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            A safe citrate anticoagulation protocol with variable treatment efficacy and excellent control of the acid-base status.

            Citrate anticoagulation is an excellent alternative to heparin anticoagulation for critically ill patients requiring continuous renal replacement therapy. In this article, we provide a safe and an easy-to-handle citrate anticoagulation protocol with variable treatment doses and excellent control of the acid-base status. Prospective observational study. University hospital. One hundred sixty-two patients with acute renal failure requiring renal replacement therapy were enrolled in the study. A continuous venovenous hemodialysis-based citrate anticoagulation protocol using a 4% trisodium solution, a specially designed dialysate fluid, and a continuous calcium infusion were used. The study period was 6 days. Hemofilters were changed routinely after 72 hours of treatment. The patients were grouped according to body weight, with patients below 60 kg body weight in group 1, patients with at least 60 kg and up to 90 kg body weight in group 2, and patients with a body weight of above 90 kg in group 3. Dialysate flow was adapted according to body size and matched approximately 2 L/hr for a patient with average body size. Blood flow, citrate flow, and calcium flow were adjusted according to the dialysate flow used. Median filter run time was 61.5 hours (interquartile range: 34.5-81.1 hours). Only 5% of all hemofilters had to be changed because of clotting. The prescribed treatment dose was achieved in all patients. Acid-base and electrolyte control were excellent in all groups. In the rare cases of metabolic disarrangement during citrate anticoagulation, acid-base values were rapidly corrected by modifying either the dialysate flow or alternatively the blood flow rate. Eight patients (5%) developed signs of citrate accumulation indicated by an increase of the total calcium >3 mmol/L or a need for high calcium substitution. We provide a safe and an easy-to-handle citrate anticoagulation protocol that allows an excellent acid-base and electrolyte control in critically ill patients with acute renal failure. The protocol can be adapted to patients' need, allowing a wide spectrum of treatment doses.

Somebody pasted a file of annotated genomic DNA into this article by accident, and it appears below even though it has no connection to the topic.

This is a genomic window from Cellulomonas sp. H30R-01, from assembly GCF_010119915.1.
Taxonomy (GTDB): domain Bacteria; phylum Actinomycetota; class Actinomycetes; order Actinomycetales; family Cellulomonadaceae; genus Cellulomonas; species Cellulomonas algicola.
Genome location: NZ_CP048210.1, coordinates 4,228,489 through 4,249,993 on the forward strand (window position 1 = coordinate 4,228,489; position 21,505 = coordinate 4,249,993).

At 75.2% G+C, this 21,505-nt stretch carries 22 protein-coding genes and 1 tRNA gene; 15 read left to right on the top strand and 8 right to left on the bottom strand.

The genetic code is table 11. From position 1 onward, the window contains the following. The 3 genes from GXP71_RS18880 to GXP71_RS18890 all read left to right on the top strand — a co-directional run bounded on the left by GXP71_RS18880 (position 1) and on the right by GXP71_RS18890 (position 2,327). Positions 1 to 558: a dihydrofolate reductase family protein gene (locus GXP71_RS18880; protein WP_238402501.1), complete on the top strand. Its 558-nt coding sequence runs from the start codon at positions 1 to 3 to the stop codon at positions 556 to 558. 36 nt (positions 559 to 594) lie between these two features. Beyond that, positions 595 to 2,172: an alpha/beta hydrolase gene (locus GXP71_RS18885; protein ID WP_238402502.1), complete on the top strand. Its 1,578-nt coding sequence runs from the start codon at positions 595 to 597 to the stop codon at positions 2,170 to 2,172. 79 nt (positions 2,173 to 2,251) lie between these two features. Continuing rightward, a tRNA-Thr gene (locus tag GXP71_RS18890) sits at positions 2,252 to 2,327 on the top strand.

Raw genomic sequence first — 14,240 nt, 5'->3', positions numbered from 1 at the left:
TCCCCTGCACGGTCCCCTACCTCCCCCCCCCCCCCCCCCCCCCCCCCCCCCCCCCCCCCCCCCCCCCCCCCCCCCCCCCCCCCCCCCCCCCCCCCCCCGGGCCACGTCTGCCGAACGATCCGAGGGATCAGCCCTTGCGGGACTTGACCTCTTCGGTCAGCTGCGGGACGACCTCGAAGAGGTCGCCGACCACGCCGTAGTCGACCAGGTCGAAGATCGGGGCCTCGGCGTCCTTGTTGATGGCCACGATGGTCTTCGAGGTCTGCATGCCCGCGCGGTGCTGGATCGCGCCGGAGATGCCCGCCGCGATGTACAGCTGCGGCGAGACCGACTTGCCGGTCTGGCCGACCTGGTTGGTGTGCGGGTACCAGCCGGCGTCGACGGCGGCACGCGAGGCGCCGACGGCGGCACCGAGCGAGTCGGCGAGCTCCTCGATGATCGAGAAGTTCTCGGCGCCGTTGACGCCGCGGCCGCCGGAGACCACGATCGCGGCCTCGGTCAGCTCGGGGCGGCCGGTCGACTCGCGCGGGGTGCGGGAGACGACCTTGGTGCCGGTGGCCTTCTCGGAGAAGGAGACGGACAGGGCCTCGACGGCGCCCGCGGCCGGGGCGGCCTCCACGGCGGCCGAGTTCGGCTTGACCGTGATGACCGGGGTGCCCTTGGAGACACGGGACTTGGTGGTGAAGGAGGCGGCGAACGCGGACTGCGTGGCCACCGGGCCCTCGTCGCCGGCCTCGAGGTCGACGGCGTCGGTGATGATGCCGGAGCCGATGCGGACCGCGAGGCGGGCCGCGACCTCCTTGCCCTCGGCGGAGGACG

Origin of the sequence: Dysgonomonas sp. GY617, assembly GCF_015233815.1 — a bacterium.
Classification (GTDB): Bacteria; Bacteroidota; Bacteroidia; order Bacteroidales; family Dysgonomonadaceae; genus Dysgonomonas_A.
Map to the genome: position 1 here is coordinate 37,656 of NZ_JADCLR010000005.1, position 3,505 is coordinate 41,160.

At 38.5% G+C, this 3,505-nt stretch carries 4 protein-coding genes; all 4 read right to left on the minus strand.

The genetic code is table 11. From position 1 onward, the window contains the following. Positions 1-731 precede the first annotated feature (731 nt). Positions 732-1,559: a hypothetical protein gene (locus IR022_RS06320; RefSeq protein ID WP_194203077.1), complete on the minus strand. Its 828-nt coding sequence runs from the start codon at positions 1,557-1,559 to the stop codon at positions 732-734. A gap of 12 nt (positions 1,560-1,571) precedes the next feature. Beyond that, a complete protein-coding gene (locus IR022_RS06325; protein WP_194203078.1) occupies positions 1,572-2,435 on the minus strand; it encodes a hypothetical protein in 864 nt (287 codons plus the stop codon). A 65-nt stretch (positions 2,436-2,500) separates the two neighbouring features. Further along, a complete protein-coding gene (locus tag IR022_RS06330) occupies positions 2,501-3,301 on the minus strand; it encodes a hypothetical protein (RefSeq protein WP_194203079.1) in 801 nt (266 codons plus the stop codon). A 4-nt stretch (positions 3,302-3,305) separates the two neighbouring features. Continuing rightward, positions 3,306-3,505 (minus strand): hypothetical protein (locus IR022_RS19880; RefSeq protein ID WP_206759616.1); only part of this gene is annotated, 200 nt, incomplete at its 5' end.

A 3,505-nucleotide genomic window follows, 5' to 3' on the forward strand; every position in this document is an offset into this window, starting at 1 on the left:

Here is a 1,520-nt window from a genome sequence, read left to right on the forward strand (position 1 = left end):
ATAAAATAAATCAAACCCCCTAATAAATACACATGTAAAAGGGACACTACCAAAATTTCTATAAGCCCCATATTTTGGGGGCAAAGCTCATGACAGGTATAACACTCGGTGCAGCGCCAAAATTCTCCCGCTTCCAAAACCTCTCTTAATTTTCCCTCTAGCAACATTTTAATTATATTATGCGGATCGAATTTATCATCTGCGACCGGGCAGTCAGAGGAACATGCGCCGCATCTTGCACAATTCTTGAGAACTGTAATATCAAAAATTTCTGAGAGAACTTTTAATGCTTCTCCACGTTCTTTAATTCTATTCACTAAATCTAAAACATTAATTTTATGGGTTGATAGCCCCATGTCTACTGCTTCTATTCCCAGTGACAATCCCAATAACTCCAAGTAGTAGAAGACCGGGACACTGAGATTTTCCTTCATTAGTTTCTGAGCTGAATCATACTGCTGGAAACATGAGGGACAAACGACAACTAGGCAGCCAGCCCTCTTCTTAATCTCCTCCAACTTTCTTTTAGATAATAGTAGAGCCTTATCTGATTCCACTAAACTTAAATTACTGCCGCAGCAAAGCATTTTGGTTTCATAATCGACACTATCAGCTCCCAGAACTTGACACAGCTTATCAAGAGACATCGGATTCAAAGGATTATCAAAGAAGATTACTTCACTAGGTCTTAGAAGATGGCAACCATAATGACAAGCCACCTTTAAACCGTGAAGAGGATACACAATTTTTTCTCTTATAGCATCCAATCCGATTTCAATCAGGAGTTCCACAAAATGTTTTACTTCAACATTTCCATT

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              When heparins promote thrombosis: review of heparin-induced thrombocytopenia.


                Author and article information

                Blood Purif
                Blood Purification
                S. Karger AG
                December 2014
                20 November 2014
                : 38
                : 2
                : 127-130
                aDivision of Intensive Care and Emergency Medicine, Department of Internal Medicine, Medical University Innsbruck, Innsbruck and bCounty Hospital Hall, Hall in Tyrol, Austria
                Author notes
                *Professor Michael Joannidis, Division of Intensive Care and Emergency Medicine, Department of Internal Medicine, Medical University Innsbruck, Anichstrasse 35, AT-6020 Innsbruck (Austria), E-Mail
                366125 Blood Purif 2014;38:127-130
                © 2014 S. Karger AG, Basel

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                Figures: 1, Pages: 4